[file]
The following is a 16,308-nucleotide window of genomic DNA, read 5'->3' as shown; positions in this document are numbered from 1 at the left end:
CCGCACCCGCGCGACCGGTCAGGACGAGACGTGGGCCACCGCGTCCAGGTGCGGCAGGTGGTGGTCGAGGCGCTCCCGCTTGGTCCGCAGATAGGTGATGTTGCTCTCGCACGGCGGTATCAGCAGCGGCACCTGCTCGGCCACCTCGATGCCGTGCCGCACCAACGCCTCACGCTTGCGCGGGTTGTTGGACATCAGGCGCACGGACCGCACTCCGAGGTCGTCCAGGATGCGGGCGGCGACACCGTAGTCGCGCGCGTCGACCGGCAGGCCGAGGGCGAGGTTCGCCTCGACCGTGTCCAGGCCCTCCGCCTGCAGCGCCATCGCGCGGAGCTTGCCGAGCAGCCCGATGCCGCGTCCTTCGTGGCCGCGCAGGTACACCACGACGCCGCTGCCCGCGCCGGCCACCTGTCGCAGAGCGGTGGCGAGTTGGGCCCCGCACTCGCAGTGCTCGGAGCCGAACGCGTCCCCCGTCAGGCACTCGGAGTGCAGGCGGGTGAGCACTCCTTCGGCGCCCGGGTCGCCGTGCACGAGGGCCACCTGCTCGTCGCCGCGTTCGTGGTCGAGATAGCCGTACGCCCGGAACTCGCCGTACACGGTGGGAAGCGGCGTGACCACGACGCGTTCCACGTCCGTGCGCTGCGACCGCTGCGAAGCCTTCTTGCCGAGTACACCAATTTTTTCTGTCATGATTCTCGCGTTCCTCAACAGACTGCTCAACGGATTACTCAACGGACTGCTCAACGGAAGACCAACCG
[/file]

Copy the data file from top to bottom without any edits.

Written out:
The following is a 16,308-nucleotide window of genomic DNA, read 5'->3' as shown; positions in this document are numbered from 1 at the left end:
CCGCACCCGCGCGACCGGTCAGGACGAGACGTGGGCCACCGCGTCCAGGTGCGGCAGGTGGTGGTCGAGGCGCTCCCGCTTGGTCCGCAGATAGGTGATGTTGCTCTCGCACGGCGGTATCAGCAGCGGCACCTGCTCGGCCACCTCGATGCCGTGCCGCACCAACGCCTCACGCTTGCGCGGGTTGTTGGACATCAGGCGCACGGACCGCACTCCGAGGTCGTCCAGGATGCGGGCGGCGACACCGTAGTCGCGCGCGTCGACCGGCAGGCCGAGGGCGAGGTTCGCCTCGACCGTGTCCAGGCCCTCCGCCTGCAGCGCCATCGCGCGGAGCTTGCCGAGCAGCCCGATGCCGCGTCCTTCGTGGCCGCGCAGGTACACCACGACGCCGCTGCCCGCGCCGGCCACCTGTCGCAGAGCGGTGGCGAGTTGGGCCCCGCACTCGCAGTGCTCGGAGCCGAACGCGTCCCCCGTCAGGCACTCGGAGTGCAGGCGGGTGAGCACTCCTTCGGCGCCCGGGTCGCCGTGCACGAGGGCCACCTGCTCGTCGCCGCGTTCGTGGTCGAGATAGCCGTACGCCCGGAACTCGCCGTACACGGTGGGAAGCGGCGTGACCACGACGCGTTCCACGTCCGTGCGCTGCGACCGCTGCGAAGCCTTCTTGCCGAGTACACCAATTTTTTCTGTCATGATTCTCGCGTTCCTCAACAGACTGCTCAACGGATTACTCAACGGACTGCTCAACGGAAGACCAACCG